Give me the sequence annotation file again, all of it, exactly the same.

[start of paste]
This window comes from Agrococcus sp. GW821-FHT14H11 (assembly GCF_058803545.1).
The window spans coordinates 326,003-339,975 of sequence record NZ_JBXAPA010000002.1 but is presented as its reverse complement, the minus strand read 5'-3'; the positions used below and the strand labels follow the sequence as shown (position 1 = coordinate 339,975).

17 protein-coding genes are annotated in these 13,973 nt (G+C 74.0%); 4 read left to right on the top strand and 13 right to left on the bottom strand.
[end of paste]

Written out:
This window comes from Agrococcus sp. GW821-FHT14H11 (assembly GCF_058803545.1).
The window spans coordinates 326,003-339,975 of sequence record NZ_JBXAPA010000002.1 but is presented as its reverse complement, the minus strand read 5'-3'; the positions used below and the strand labels follow the sequence as shown (position 1 = coordinate 339,975).

17 protein-coding genes are annotated in these 13,973 nt (G+C 74.0%); 4 read left to right on the top strand and 13 right to left on the bottom strand.